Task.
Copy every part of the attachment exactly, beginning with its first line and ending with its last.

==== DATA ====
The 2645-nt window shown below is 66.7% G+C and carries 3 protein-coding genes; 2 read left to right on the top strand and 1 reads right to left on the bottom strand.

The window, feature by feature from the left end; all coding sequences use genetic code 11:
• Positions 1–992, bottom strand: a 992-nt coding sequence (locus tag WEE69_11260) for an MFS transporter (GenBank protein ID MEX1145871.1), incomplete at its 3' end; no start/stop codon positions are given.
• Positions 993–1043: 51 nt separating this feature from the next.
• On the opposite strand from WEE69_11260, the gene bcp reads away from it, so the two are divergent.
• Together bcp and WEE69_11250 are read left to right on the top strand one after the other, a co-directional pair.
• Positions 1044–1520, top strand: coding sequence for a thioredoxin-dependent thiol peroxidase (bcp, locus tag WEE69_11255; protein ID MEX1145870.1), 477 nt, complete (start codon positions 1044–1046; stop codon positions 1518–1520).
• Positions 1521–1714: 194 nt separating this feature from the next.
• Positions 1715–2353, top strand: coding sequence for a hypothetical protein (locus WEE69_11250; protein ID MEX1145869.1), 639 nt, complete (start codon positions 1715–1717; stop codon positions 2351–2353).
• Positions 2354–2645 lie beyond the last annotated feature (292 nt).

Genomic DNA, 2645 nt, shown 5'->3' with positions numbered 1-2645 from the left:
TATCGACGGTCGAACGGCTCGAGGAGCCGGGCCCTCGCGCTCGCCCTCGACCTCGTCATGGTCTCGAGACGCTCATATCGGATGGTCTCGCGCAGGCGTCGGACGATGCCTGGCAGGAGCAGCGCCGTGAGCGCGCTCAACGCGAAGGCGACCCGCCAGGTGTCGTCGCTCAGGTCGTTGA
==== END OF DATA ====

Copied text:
The 2645-nt window shown below is 66.7% G+C and carries 3 protein-coding genes; 2 read left to right on the top strand and 1 reads right to left on the bottom strand.

The window, feature by feature from the left end; all coding sequences use genetic code 11:
• Positions 1–992, bottom strand: a 992-nt coding sequence (locus tag WEE69_11260) for an MFS transporter (GenBank protein ID MEX1145871.1), incomplete at its 3' end; no start/stop codon positions are given.
• Positions 993–1043: 51 nt separating this feature from the next.
• On the opposite strand from WEE69_11260, the gene bcp reads away from it, so the two are divergent.
• Together bcp and WEE69_11250 are read left to right on the top strand one after the other, a co-directional pair.
• Positions 1044–1520, top strand: coding sequence for a thioredoxin-dependent thiol peroxidase (bcp, locus tag WEE69_11255; protein ID MEX1145870.1), 477 nt, complete (start codon positions 1044–1046; stop codon positions 1518–1520).
• Positions 1521–1714: 194 nt separating this feature from the next.
• Positions 1715–2353, top strand: coding sequence for a hypothetical protein (locus WEE69_11250; protein ID MEX1145869.1), 639 nt, complete (start codon positions 1715–1717; stop codon positions 2351–2353).
• Positions 2354–2645 lie beyond the last annotated feature (292 nt).

Genomic DNA, 2645 nt, shown 5'->3' with positions numbered 1-2645 from the left:
TATCGACGGTCGAACGGCTCGAGGAGCCGGGCCCTCGCGCTCGCCCTCGACCTCGTCATGGTCTCGAGACGCTCATATCGGATGGTCTCGCGCAGGCGTCGGACGATGCCTGGCAGGAGCAGCGCCGTGAGCGCGCTCAACGCGAAGGCGACCCGCCAGGTGTCGTCGCTCAGGTCGTTGA